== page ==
Things to Consider
- Convert pixels to percentages using the formula target ÷ context = result
- Carry the decimal of your result over two places to the right to get your percentage
- Do not round up your percentages, no matter how ugly or long the decimal is!
The grid that the Smells Like Bakin website was built on used the tool Gridulator to create a 1000px wide, 12 column grid. Each column is currently 65px with a gutter width of 20px.
Using the same overall width of 1000px, rewrite the grid to have each column instead be 54px wide with a gutter width of 32px.
Then, using the formula target ÷ context = result, convert the new column widths to percentages.
[Website Waters Island 2: Stage 2: Creating a Fluid Foundation with Allison Grayce]
Hey guys and welcome back to Website Waters Island 2.
Let's review what we learned in the previous stage.
We learned how to use the formula target/context = result
to convert font sizes from pixels to EMs.
We also learned the basic differences between fixed, fluid,
adaptive, and responsive web design.
Finally, we learned that the key to a responsive website is building it on a fluid foundation.
That's just what we'll do.
In this stage, we'll convert the fixed grid you worked on in the previous Island
into a fluid grid. Let's get started.
At this point, all of your font sizes in the Smells like Bakin' website
should be converted to EMs if they aren't already.
You might not see a lot of change visually when you view the website in the browser,
but know that it's on its way to becoming a much more scalable and fluid website.
Now go ahead and open up the grid style sheet in your text editor
so we can convert the grid from a fixed to a fluid layout.
The Smells Like Bakin' website was designed at a total width of 1000 pixels.
These 1000 pixels were divided up evenly into a 12-column grid.
Each column is 65 pixels wide with a gutter of 20 pixels between them.
Designing around a grid, while it can be tricky at first to get used to,
is great, because it results in a solid visual and structural balance.
It improve legibility and hierarchy and provides us with the good kinds of constraints.
If we look at the CSS, these 12 classes are the widths of our columns in the grid.
Right now they're in pixels, and we need to change them to percentages.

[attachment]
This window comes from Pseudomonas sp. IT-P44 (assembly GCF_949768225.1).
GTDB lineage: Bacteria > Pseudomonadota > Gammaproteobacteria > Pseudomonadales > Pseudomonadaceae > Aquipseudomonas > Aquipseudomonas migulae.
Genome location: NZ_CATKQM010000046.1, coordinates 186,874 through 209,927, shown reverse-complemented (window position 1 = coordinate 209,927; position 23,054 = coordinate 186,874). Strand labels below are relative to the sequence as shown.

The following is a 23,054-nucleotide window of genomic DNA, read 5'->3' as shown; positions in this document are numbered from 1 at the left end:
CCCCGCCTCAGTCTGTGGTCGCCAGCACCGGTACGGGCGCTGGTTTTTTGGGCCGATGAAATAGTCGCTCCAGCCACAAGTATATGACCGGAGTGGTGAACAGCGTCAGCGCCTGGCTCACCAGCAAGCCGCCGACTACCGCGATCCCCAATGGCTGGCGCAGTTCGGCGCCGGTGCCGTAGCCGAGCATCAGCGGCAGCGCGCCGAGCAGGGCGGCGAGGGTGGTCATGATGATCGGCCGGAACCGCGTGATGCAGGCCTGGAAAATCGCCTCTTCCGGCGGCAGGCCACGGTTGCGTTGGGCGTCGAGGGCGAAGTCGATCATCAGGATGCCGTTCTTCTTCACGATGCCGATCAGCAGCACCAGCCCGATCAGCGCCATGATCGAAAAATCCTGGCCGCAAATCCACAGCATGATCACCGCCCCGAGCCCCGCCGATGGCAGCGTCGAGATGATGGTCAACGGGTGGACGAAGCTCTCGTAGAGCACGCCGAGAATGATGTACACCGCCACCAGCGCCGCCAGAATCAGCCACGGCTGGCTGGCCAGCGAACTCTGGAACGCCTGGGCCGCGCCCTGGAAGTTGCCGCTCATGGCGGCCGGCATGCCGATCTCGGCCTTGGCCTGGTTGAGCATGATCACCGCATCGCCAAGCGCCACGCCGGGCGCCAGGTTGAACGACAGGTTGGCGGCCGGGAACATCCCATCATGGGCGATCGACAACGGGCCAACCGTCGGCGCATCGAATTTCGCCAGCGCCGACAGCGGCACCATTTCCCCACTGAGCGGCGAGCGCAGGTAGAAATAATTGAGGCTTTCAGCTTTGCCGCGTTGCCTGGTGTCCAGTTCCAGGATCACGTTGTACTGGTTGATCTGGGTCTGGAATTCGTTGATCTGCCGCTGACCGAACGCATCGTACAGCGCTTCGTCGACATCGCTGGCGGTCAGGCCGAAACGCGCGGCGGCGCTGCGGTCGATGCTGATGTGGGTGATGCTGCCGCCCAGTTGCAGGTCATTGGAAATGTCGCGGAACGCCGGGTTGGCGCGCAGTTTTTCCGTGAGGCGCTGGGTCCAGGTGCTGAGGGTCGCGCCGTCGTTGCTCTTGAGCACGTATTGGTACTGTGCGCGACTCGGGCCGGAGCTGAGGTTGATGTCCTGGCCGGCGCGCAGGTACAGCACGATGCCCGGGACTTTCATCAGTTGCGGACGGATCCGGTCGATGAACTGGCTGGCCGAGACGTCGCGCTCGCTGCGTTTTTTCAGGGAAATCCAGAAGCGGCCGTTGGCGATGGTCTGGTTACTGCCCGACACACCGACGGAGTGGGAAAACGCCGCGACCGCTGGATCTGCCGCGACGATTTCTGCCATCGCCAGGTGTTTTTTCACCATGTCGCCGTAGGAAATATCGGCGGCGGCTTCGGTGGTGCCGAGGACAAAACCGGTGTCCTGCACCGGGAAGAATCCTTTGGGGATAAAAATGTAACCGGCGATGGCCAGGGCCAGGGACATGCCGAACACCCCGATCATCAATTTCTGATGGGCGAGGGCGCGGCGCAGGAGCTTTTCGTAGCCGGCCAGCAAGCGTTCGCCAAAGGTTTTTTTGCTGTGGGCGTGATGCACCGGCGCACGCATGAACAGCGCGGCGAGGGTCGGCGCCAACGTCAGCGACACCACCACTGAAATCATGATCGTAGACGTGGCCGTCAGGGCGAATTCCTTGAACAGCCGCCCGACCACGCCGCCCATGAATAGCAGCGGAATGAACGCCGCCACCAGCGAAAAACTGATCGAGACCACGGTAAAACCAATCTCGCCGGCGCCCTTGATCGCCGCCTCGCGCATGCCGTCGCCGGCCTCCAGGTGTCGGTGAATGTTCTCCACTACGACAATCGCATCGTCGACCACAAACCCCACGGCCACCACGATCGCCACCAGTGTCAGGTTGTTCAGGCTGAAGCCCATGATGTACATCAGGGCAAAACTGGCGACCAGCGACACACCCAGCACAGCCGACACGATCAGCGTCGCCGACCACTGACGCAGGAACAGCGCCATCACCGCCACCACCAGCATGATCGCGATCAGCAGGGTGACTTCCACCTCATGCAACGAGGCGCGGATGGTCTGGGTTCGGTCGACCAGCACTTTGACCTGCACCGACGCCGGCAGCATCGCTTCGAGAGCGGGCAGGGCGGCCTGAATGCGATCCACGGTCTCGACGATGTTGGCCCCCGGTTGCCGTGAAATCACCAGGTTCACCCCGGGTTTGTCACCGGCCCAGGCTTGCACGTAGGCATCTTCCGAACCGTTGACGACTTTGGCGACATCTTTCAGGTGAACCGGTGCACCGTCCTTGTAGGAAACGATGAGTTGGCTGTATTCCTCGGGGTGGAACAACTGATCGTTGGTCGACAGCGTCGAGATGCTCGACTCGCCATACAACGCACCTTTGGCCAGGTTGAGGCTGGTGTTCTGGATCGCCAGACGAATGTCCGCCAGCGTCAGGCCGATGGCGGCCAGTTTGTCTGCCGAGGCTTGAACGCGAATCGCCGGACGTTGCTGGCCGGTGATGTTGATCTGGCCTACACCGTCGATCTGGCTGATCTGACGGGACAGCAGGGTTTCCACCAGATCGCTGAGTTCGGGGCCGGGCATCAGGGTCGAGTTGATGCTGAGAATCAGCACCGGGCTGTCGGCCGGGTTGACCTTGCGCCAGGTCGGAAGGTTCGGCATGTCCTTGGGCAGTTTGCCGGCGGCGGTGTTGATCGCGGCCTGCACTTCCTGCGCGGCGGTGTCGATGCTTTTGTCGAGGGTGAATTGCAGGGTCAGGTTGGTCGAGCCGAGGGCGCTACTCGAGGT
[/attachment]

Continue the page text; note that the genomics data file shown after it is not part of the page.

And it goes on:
Below our columns towards the bottom of the style sheet is our website's container div.
Currently, it's set to a width of 1000 pixels.
Now, this is a fixed width, which is fine,
but the problem is that this won't scale with the view port size.
So, we want to change this value to percentages so it scales.
Let's change this width to 90%.
There is no science or formula to this number.
It just makes sure that we have a little bit of buffer or padding between
the browser window and the content of our website.
We're also going to give it a max width of 1000 pixels,
so that our website doesn't continue scaling up past this size.
Now we're going to focus our attention back to our columns
and change the value of the largest column, grid_12, to 100%,
since it should take up 100% of the width of the container.
Now it's time to revisit our favorite formula Target /Context = Result.
Focus on grid_11.
Using the column width 915 pixels as our target,
divide by the width of the entire website--1000 pixels,
which is our context--and we get 0.915.
Now, to convert this number to a percentage,
we need to move the decimal over two places to the right,
so our percentage width is 91.5%.
Consider taking note of the pixel width of the column to the right
by commenting it out with a forward slash and an asterisk,
and then closing it out with an asterisk and a forward slash, like this.
This can be helpful for those of us who are more comfortable with pixel values.
Let's do the same thing for grid_10.
830 pixel divided by 1000 pixels equals 0.83.
Carry the decimal over, and we get 83%.
Continue to work your way down the grid until they're all into percentages.
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Allison is a freelance web designer and UX consultant with experience working at small interactive agencies and large advertising firms.